Washington, DC is known for many things. Great museums, divisive politics and really bad humidity come immediately to mind. Great advertising? Not so much.
Yet I can’t tell you how many times I’ve heard someone say, “The work being done in DC is just as good as anything coming out of New York, Chicago or LA.” (Usually from some local hack whose claim to fame is the “Get your flu shot” campaign or some shadowy Super PAC ads.) I heard it 25 years ago, when I was a junior copywriter, and left town the first chance I got for greener pastures on the West Coast. They were saying it 10 years ago, when I returned for family reasons and a CD gig at Arnold’s DC office. I’m hearing it now, not from agency guys but from marketers, too.
In fact, as someone who’s running an agency here, I’d dare to proclaim that DC just could be... wait for it... America’s Next Great Ad Town.
Why? Well, it has nothing to do with stale explanations like, “We have more communications professionals per capita than any city in America!” And everything to do with deeper shifts in our industry and culture in general.
For starters, DC’s knowledge economy is a mecca for smart, young, ambitious college grads–the fuel advertising runs on. In fact, the region has the highest percentage of 25-34 year olds in the US; more importantly, these days they’re not all bound for internships on the Hill. More and more they’re entrepreneurs, activists, designers and techies. A recent Time Magazine article describes an influx of affluent hipsters, commuting by day on shared bikes and hitting the speakeasies by night in digitally dispatched limos. What’s more, Gallop’s Well-Being index ranks DC as the most satisfied large metro area in the US. “Washingtonians are skinnier, exercise more, and eat more vegetables. They’re also more optimistic about the economy and the future in general.” Sounds like the perfect talent pool.
The rise in the importance of technology in our business is another factor in our favor. DC has always been a technology hub. AOL was born here. There’s a defense contractor on every corner. Heck, one of the Google founders went to University of Maryland – yep, Sergei Brin is a Terp. These days, a lot of those brilliant techies, software developers, information architects and analytics gurus are leaving behind their cubicles and buttoned-up work environments for agency life.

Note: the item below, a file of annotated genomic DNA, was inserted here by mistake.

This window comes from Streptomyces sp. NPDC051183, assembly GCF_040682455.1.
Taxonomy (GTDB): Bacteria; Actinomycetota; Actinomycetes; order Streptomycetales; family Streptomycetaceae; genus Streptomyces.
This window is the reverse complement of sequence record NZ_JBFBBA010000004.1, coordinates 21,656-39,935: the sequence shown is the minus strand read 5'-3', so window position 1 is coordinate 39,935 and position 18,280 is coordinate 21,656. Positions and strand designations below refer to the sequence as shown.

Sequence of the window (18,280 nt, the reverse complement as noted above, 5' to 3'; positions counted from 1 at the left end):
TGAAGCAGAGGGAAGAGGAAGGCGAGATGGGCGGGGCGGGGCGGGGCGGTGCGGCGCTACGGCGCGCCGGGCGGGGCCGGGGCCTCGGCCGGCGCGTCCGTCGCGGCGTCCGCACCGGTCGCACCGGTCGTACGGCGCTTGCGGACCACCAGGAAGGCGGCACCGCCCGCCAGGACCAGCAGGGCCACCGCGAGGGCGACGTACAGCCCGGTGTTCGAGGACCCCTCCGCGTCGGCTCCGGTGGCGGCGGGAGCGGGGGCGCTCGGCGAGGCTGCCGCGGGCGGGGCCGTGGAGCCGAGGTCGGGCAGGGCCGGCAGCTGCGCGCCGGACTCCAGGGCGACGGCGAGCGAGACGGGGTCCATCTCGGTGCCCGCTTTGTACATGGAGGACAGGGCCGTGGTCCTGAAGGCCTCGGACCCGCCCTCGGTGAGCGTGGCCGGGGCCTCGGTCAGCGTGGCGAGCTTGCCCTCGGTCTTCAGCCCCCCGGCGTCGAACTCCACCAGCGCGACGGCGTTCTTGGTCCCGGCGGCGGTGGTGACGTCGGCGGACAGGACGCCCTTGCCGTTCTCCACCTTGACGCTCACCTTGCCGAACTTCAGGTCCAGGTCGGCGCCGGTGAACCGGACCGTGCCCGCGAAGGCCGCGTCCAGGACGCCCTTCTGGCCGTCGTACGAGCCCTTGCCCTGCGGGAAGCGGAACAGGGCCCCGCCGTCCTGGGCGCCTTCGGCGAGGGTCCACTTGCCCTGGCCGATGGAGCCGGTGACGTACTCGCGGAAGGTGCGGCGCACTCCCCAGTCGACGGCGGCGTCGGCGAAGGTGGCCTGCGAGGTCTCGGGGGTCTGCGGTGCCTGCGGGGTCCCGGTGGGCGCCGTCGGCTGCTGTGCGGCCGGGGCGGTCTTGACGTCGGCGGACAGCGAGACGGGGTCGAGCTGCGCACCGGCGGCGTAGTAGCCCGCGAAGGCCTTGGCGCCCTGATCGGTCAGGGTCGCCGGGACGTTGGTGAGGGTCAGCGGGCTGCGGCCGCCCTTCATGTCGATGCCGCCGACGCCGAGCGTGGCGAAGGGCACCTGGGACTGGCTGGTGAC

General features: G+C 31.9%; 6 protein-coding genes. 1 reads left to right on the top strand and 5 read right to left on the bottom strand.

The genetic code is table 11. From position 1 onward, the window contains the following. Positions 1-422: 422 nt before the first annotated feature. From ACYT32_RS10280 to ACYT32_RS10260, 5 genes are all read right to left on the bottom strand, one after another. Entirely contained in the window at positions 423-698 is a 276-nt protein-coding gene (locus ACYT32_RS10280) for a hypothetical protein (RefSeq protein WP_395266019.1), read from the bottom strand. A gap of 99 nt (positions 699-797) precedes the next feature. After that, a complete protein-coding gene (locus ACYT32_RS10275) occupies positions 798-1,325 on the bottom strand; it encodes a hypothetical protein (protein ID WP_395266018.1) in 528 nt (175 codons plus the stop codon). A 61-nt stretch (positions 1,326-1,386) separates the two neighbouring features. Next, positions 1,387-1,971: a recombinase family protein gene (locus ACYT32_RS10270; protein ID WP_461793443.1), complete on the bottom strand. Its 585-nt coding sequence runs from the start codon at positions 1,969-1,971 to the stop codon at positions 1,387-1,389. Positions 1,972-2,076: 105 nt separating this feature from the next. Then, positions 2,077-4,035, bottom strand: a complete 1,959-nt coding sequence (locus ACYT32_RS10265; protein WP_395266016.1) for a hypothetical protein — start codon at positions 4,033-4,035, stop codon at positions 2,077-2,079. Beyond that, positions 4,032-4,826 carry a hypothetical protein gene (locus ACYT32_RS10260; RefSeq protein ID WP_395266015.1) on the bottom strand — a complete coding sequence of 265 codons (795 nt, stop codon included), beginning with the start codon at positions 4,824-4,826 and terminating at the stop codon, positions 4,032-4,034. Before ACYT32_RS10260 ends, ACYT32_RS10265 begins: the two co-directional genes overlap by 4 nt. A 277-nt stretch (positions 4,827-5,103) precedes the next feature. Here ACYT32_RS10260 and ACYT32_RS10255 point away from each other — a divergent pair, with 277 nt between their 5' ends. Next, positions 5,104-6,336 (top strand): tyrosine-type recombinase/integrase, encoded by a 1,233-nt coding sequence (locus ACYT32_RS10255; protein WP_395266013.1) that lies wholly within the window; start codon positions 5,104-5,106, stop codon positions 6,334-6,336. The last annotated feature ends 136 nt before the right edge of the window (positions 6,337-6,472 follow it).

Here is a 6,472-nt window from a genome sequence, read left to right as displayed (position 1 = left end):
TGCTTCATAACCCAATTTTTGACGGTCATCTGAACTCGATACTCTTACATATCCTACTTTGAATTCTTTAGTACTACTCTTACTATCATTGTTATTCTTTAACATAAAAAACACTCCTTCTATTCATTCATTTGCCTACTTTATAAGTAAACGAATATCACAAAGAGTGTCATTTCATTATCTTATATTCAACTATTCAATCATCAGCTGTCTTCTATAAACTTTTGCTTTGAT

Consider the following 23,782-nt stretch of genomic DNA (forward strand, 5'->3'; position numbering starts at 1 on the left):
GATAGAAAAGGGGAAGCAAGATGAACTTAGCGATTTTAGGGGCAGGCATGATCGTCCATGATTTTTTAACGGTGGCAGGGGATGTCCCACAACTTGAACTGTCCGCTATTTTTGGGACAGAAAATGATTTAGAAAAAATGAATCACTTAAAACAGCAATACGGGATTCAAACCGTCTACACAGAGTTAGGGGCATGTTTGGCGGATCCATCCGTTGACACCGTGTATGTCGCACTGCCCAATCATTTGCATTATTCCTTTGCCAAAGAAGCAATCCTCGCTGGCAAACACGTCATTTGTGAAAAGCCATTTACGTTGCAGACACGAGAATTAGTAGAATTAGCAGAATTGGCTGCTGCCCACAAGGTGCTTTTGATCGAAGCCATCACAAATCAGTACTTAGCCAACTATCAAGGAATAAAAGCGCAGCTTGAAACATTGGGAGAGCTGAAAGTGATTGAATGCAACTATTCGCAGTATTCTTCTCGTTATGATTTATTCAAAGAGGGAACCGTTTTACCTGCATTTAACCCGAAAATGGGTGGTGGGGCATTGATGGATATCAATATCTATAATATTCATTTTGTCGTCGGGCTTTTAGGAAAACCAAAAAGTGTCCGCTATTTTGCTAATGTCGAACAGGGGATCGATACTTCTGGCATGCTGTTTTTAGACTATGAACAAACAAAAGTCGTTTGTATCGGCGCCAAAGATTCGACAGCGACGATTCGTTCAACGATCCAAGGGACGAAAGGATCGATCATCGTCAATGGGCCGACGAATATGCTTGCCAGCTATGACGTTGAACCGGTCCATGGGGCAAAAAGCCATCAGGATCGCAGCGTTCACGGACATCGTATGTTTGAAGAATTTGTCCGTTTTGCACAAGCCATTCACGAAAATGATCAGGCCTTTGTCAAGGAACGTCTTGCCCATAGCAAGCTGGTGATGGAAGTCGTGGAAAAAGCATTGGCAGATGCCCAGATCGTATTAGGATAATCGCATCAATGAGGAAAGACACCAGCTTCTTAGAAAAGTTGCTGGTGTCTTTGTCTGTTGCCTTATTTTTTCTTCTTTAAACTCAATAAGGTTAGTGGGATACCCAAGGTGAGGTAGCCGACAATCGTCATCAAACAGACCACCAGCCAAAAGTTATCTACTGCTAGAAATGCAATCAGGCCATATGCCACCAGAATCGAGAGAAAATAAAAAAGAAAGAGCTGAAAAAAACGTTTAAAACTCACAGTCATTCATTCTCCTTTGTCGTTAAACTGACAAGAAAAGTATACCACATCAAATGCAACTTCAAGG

There’s also a growing concentration of media companies here; Discovery Networks, PBS, BET and National Geographic to name a few. These brands have been living the “brand as content publisher” model for years. They know how to tell engaging stories in the digital space, which is exactly what agencies should be doing for their clients.
Throw in a new infusion of forward-thinking marketers at start-ups like Living Social and O-Power, and recently relocated companies like Audi/VW and Hilton, both of which moved their corporate headquarters to the DC area in recent years, and it’s a perfect storm.
The proof is in the work. Local design shop Design Army has been raking in national awards and was chosen to create this year’s One Show theme “ONEderful”. JESS3 specializes in data visualization, and has been creating some amazing experiences for brands like Google and Samsung. EightShapes is a leader in UX Design and holds workshops at conferences around the world. The DC office of AKQA cranks out amazing digital work for VW, as well as for Delta Airlines and the USPS. My agency, RP3, won an Effie last year. And we’re not alone. There’s great work coming out of independent shops all over town like iStrategy Labs, nclud, Viget and others.
Sure, a lot of great local brands (who shall go nameless here) will still hop on the Acela for the prestige that can come from working with Madison Avenue shops. But those days are numbered. Because the truth is, the work being done in DC is fast becoming as good as anything coming from there – and from Portland, Austin, or San Francisco, those other great ad towns.